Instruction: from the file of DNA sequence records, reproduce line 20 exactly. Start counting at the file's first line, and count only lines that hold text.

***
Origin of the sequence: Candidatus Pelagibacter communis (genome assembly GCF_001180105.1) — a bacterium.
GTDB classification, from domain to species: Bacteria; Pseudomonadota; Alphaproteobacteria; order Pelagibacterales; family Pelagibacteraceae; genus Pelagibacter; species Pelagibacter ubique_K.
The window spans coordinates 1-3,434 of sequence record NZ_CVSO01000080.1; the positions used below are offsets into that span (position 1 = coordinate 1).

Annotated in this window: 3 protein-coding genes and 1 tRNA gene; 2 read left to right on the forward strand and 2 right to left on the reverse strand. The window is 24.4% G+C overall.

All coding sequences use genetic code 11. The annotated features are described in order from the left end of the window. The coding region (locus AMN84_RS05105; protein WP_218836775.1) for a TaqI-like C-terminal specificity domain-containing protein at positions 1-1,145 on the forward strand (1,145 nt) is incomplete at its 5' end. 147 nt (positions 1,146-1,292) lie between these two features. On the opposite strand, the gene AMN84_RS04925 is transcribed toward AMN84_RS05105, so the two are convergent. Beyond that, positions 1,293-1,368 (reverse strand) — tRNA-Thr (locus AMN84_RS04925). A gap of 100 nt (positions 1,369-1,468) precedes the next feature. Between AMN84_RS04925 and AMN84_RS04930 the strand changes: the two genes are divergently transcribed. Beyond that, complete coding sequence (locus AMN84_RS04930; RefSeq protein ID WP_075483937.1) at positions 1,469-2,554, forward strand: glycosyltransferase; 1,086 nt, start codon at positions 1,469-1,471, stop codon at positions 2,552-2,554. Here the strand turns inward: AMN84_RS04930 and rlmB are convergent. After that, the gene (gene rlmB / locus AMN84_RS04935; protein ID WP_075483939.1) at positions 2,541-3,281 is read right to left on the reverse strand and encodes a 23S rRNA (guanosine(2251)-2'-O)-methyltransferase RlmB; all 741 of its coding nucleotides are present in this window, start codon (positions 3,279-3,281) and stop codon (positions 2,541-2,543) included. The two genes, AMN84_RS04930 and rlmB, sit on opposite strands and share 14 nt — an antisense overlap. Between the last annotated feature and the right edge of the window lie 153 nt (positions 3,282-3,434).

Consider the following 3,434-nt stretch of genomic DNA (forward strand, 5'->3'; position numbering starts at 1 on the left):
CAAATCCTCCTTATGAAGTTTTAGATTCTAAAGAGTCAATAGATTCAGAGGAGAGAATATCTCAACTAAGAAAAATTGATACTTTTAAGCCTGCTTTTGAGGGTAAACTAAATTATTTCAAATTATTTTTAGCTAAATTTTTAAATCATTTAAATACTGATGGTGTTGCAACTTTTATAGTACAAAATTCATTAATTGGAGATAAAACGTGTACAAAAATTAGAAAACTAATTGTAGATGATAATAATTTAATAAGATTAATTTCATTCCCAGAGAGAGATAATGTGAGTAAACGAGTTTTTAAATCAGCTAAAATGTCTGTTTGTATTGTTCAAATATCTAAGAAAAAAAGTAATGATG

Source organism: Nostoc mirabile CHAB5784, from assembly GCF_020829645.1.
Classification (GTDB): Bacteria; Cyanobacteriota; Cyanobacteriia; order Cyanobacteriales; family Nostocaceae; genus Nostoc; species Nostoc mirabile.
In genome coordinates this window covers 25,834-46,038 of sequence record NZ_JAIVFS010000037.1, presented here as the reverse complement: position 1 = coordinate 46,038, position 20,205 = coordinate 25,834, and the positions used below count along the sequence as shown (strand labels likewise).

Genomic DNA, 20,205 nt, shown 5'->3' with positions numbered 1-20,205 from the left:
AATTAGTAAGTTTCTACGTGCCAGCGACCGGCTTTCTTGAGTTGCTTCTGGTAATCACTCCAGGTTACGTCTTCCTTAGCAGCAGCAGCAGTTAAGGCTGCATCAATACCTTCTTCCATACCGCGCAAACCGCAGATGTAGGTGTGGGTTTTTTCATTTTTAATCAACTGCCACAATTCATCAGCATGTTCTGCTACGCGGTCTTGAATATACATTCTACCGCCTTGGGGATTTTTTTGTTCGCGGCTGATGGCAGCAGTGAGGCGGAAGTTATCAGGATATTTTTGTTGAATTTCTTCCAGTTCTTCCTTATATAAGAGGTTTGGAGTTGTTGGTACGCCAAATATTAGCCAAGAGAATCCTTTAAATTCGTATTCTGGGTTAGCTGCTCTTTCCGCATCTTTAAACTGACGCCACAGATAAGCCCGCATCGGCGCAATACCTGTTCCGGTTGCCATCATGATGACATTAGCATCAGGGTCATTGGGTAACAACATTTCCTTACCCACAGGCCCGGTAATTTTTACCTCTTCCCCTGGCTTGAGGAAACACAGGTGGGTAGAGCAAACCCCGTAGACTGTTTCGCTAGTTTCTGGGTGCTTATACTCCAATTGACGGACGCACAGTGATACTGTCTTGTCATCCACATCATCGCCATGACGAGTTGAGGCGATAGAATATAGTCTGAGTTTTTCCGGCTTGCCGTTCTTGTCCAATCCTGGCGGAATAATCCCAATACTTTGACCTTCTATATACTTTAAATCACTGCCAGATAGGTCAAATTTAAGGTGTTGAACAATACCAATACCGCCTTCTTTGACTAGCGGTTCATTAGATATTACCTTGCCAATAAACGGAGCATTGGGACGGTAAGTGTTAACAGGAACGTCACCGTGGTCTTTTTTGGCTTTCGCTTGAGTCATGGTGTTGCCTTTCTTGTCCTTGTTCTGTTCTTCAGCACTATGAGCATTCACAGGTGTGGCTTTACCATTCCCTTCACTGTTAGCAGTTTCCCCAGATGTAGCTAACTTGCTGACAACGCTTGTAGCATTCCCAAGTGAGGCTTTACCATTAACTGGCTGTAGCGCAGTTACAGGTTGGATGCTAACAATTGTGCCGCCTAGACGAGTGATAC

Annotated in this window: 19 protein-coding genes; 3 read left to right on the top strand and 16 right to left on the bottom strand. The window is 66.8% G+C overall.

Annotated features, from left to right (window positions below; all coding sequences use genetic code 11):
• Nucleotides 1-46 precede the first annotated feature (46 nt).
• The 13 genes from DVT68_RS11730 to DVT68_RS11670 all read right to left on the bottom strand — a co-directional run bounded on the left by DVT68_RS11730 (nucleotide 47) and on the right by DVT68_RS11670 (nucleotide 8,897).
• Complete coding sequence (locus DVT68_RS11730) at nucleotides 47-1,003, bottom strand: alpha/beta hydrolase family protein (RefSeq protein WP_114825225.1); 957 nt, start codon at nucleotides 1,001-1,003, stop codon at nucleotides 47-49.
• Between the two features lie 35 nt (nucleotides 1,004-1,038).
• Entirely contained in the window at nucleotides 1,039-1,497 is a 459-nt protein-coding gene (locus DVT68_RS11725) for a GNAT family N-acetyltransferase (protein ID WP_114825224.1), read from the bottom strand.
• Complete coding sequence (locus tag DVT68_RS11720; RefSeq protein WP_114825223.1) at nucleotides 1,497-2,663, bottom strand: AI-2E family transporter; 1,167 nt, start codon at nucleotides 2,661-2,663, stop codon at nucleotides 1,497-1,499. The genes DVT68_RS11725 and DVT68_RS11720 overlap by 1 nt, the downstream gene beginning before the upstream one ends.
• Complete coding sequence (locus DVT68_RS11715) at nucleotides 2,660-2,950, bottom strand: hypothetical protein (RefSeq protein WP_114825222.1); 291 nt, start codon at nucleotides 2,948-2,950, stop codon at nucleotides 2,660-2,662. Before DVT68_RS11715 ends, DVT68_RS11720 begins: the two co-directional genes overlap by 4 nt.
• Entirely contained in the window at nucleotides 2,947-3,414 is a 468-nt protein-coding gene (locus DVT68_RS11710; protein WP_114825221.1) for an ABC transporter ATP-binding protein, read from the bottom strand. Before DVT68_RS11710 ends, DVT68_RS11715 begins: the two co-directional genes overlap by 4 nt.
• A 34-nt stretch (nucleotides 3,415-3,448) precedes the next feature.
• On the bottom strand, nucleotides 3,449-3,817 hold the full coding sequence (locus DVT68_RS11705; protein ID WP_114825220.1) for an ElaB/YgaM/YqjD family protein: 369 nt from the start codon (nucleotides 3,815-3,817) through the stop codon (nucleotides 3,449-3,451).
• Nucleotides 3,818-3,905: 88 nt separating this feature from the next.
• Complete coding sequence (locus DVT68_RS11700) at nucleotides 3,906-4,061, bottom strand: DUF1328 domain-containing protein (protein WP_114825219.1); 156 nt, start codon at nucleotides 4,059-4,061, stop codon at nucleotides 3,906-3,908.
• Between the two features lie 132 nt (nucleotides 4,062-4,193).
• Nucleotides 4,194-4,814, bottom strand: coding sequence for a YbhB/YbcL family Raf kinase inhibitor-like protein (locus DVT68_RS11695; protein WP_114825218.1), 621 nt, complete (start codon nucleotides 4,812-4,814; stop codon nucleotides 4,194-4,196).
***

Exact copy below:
• Complete coding sequence (locus tag DVT68_RS11720; RefSeq protein WP_114825223.1) at nucleotides 1,497-2,663, bottom strand: AI-2E family transporter; 1,167 nt, start codon at nucleotides 2,661-2,663, stop codon at nucleotides 1,497-1,499. The genes DVT68_RS11725 and DVT68_RS11720 overlap by 1 nt, the downstream gene beginning before the upstream one ends.